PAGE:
Following the Fukushima nuclear accident, Japan gradually shut down all its nuclear power plants, causing a countrywide power shortage. In response the government launched large-scale energy-saving campaigns to reduce electricity consumption. Exploiting the electricity-saving targets across regions and over time, we show that the campaigns significantly increased mortality, particularly during extremely hot days. The impact is primarily driven by people using less air conditioning, as encouraged by the government. Nonpecuniary incentives can explain most of the reduction in electricity consumption. Our findings suggest there exists a trade-off between climate change mitigation and climate change adaptation.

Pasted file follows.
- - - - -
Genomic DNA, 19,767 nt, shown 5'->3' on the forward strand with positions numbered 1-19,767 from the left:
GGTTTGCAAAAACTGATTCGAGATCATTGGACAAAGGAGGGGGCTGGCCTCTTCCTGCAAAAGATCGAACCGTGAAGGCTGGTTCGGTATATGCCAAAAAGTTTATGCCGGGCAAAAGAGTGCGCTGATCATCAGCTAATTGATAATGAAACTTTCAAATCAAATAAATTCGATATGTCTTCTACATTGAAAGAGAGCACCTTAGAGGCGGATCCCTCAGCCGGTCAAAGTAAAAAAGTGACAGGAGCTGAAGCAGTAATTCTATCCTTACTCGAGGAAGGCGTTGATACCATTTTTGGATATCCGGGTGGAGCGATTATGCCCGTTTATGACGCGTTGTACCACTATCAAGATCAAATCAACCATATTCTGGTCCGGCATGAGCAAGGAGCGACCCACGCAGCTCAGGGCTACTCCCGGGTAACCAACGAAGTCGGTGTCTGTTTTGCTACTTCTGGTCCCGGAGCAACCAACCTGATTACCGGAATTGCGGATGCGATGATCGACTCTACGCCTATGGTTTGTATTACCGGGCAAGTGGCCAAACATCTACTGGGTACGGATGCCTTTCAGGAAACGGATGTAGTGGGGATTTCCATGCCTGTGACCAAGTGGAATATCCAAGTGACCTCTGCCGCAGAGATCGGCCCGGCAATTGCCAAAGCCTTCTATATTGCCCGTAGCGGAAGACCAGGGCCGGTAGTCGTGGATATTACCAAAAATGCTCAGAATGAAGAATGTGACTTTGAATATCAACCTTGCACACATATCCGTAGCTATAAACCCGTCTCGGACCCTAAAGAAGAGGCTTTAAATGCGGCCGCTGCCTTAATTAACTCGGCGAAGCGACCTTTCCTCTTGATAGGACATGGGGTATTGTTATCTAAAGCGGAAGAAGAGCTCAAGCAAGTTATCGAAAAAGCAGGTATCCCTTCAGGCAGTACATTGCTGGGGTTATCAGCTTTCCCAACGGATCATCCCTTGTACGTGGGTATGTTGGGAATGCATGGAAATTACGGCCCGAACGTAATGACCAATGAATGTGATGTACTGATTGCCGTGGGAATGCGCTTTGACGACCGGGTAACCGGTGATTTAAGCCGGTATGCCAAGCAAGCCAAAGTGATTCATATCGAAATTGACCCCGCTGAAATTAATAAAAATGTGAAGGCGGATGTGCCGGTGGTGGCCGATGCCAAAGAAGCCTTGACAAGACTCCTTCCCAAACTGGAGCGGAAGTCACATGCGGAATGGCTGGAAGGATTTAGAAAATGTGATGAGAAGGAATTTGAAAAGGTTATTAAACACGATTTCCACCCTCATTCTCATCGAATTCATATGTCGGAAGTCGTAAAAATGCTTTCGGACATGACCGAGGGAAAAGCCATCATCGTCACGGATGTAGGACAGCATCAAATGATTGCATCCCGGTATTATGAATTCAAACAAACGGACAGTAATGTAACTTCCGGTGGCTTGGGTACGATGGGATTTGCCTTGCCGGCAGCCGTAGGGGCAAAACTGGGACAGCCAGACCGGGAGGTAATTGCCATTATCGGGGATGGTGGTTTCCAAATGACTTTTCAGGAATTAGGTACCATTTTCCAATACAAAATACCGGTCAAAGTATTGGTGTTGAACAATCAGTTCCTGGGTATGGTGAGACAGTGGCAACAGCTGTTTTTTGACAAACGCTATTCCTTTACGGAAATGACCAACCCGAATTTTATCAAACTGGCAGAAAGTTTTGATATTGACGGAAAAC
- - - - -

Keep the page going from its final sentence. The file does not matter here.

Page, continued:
Subjective performance evaluation could induce influence activities: employees might devote too much effort to pleasing their evaluator, relative to working toward the goals of the organization itself. We conduct a randomized field experiment among Chinese local civil servants to study the existence and implications of influence activities. We find that civil servants do engage in evaluator-specific influence to affect evaluation outcomes, partly in the form of reallocating work efforts toward job tasks that are more important and observable to the evaluator. Importantly, we show that introducing uncertainty about the evaluator's identity discourages evaluator-specific influence activities and improves bureaucratic work performance.